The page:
Along these lines, Wright applied his perspective to the film adaptation of Brian Lee O’Malley’s Scott Pilgrim series. While the theme of maturity and moving forward is present in O’Malley’s work, Wright enhances this with his use of cinematography. By not allowing Michael Cera off-screen for long. Wright pushes the fact that Scott self-consciously sees himself as the hero.This, combined with especially flashy special effects, gives the viewer pause to wonder whether or not the action happens in Scott’s head. The fact that Scott imagines himself as a video-game superhero may well be seen as a coping mechanism for his troubled love life and difficulty accepting responsibility for his actions. However, the conclusion shows Scott accepting his flaws, gaining the Power of Self-Respect sword in the process.
I’d like to finish by discussing my favourite part of Edgar Wright’s films, his use of visual comedy. The above video perfectly explains Wright’s use of camera-work to strengthen his comedy beyond dialogue into action itself. Wright is extremely proficient at using background action to undercut his scenes. When Wallace lies to Knives about Scott’s whereabouts, the latter jumps through a window in the background. This also visible in the breakup scene in Hot Fuzz. Nicholas’ girlfriend tells him in no uncertain terms that she left him due to his lack of life outside work. The seriousness of this scene is completely undercut by the antics of Bob and Dave in the background.
Wright is notable for his use of quick-cuts to portray action. This can be used for effective storytelling, such as Angel moving from London to Sanford Gloucestershire. However, they can also be used for comic effect by slowing unexpectedly. Scott Pilgrim preparing to fight Gideon is a good example. He quickly dons his parka and sweat-bands but suddenly slows down to tie his shoelaces. This unexpected use of everyday tedium undercuts the suspense implied by the cuts. Or the very quick-cuts themselves can be funny. Who can forget the legendary montage in which Shaun lays out his plans? “Take car. Go to mum’s. Kill Phil [“Sorry!”], grab Liz, go to the Winchester, have a nice cold pint, and wait for all of this to blow over.” The line wouldn’t work if we didn’t see two successions of quick-cuts just beforehand.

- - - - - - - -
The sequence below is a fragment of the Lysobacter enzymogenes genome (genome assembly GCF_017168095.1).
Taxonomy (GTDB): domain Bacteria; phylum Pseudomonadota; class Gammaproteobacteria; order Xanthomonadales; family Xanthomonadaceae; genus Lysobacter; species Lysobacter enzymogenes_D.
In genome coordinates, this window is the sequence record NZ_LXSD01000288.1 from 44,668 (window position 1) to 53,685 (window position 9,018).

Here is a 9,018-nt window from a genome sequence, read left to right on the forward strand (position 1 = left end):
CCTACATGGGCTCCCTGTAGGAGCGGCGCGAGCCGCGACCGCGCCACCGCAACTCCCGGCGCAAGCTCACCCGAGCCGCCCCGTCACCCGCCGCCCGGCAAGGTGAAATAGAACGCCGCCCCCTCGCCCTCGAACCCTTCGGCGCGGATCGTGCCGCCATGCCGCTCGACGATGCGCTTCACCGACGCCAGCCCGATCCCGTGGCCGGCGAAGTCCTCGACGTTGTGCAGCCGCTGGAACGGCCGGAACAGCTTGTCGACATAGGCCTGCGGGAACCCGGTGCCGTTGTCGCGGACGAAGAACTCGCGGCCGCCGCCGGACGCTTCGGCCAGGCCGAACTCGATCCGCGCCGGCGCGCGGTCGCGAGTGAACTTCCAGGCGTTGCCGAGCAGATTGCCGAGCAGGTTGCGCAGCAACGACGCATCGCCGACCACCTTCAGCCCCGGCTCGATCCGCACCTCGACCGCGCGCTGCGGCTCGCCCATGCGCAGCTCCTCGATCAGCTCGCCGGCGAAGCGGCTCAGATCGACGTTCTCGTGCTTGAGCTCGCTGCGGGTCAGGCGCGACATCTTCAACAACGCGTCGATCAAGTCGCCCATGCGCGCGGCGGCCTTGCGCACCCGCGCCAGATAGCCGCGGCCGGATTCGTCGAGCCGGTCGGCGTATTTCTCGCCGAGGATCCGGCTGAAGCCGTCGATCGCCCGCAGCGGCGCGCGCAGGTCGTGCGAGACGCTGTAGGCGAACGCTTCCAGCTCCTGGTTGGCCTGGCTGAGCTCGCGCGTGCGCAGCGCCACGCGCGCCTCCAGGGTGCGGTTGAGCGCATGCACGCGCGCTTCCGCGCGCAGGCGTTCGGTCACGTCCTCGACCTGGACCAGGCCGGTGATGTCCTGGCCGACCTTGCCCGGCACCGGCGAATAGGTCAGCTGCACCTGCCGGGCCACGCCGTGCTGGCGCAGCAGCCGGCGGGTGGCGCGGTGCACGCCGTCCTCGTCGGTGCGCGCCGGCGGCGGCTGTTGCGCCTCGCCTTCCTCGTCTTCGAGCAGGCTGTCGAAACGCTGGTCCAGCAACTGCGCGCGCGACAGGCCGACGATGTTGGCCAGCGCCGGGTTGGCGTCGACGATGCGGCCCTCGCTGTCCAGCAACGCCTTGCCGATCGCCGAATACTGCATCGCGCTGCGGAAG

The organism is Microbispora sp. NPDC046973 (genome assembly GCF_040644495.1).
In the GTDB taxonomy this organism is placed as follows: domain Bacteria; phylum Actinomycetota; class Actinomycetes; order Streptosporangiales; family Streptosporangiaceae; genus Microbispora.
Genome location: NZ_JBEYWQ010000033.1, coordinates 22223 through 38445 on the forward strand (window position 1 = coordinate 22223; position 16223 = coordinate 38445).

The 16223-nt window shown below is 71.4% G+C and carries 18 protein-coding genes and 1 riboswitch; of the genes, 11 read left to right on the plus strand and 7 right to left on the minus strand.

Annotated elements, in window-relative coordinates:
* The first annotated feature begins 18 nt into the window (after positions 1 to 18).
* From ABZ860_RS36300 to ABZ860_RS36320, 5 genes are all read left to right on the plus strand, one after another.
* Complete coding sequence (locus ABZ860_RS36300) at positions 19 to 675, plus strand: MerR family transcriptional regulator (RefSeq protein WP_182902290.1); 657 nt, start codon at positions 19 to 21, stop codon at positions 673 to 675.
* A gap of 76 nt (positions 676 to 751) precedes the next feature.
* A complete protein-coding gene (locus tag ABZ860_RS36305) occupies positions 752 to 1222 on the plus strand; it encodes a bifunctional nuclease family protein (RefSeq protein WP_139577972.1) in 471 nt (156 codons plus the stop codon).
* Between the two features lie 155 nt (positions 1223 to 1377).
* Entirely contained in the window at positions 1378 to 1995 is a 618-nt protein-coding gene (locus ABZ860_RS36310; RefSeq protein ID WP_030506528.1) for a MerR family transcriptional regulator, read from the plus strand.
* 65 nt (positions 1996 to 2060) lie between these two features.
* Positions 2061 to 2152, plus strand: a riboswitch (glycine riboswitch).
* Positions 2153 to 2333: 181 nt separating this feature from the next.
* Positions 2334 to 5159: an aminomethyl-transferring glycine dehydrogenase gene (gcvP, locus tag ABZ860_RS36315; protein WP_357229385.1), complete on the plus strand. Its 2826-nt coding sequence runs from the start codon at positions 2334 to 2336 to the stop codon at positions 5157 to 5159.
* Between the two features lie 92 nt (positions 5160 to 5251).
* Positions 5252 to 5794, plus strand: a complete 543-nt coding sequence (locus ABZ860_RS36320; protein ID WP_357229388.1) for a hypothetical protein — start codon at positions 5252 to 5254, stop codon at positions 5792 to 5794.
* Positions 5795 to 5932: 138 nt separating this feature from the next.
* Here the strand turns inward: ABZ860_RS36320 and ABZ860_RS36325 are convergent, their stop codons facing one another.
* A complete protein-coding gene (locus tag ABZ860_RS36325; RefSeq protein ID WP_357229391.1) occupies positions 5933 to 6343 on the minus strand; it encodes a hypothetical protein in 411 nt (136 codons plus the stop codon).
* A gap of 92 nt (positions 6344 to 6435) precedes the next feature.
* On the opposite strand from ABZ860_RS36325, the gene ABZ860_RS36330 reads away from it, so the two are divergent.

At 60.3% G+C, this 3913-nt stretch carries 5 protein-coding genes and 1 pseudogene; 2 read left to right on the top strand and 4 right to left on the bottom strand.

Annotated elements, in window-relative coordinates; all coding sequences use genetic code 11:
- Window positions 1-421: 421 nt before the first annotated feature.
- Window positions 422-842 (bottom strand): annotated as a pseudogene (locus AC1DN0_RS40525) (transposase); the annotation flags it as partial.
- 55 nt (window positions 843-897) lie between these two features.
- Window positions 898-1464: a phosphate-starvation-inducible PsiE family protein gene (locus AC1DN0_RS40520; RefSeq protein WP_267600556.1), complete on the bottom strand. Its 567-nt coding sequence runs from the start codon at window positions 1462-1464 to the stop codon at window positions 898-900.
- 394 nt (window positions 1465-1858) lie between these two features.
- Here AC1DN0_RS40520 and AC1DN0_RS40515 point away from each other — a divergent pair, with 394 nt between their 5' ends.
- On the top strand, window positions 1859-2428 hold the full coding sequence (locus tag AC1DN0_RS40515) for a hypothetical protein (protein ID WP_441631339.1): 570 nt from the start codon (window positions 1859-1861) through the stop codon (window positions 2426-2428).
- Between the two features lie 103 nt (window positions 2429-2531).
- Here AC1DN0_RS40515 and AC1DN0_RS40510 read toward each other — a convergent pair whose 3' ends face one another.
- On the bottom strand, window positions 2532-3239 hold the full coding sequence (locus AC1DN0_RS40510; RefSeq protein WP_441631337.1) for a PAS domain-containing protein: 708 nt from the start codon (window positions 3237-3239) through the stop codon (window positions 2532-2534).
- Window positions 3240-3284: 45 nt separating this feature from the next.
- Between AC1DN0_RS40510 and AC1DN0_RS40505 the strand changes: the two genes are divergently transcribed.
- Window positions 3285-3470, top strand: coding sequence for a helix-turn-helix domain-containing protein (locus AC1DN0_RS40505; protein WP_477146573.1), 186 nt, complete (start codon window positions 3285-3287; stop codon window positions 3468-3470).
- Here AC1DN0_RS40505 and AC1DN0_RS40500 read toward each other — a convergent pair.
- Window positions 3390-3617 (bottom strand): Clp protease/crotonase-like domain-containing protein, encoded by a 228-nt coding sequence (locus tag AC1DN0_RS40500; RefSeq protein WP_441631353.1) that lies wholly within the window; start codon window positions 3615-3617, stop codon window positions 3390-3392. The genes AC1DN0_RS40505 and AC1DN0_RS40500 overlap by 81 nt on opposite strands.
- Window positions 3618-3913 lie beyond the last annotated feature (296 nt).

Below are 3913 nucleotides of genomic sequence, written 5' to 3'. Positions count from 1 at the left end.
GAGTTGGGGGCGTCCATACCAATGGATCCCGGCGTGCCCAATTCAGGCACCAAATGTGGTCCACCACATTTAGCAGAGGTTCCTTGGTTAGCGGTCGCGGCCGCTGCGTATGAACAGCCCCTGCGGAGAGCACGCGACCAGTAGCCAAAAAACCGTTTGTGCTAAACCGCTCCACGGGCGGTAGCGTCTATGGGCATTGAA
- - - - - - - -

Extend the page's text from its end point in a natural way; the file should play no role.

Humour, in Wright’s case, often comes from his editing just as much as from the dialogue. While he unfortunately left the project, a small amount of Wright’s influence is visible throughout Ant-Man. This is most visible in the final battle of the film. It repeatedly cuts between shots of the villain and hero’s life-or-death struggle and the battlefield: a child’s bedroom. This encourages the audience to step back and laugh and the absurdity of the situation. I don’t even know that much about cinema as an art, but Wright’s work allowed me to appreciate the mechanics of film just a little more. His camera work is amazing at leading you in a certain direction and then flipping you around.
At its core that’s what I believe good comedy is: setting up an expectation and knocking it down. Wright’s love of genre movies and crossing these genres helps to facilitate this. Crossing high-stakes action and horror with the banality of everyday life is a keystone of his comedy. With projects such as the Ice Cream Trilogy and Ant-Man behind him, I look forward to his future projects. Baby Driver, his next film, will have a 28 June release. The film looks like Wright’s take on high-speed getaway driver movies. I hope this will see him extend his genre savy skills to the world of crime fiction. I can only imagine what a detective movie by Wright would look like. In any case, I salute him for his contribution to cinema as a whole. I can’t really imagine British comedy in films being what it is now without him. I have a sneaking suspicion that he helped Cornetto sales massively as well.
What do you think of this Nerd Icon? Do you like Edgar Wright films? Which is your favourite? Let me know in the comments!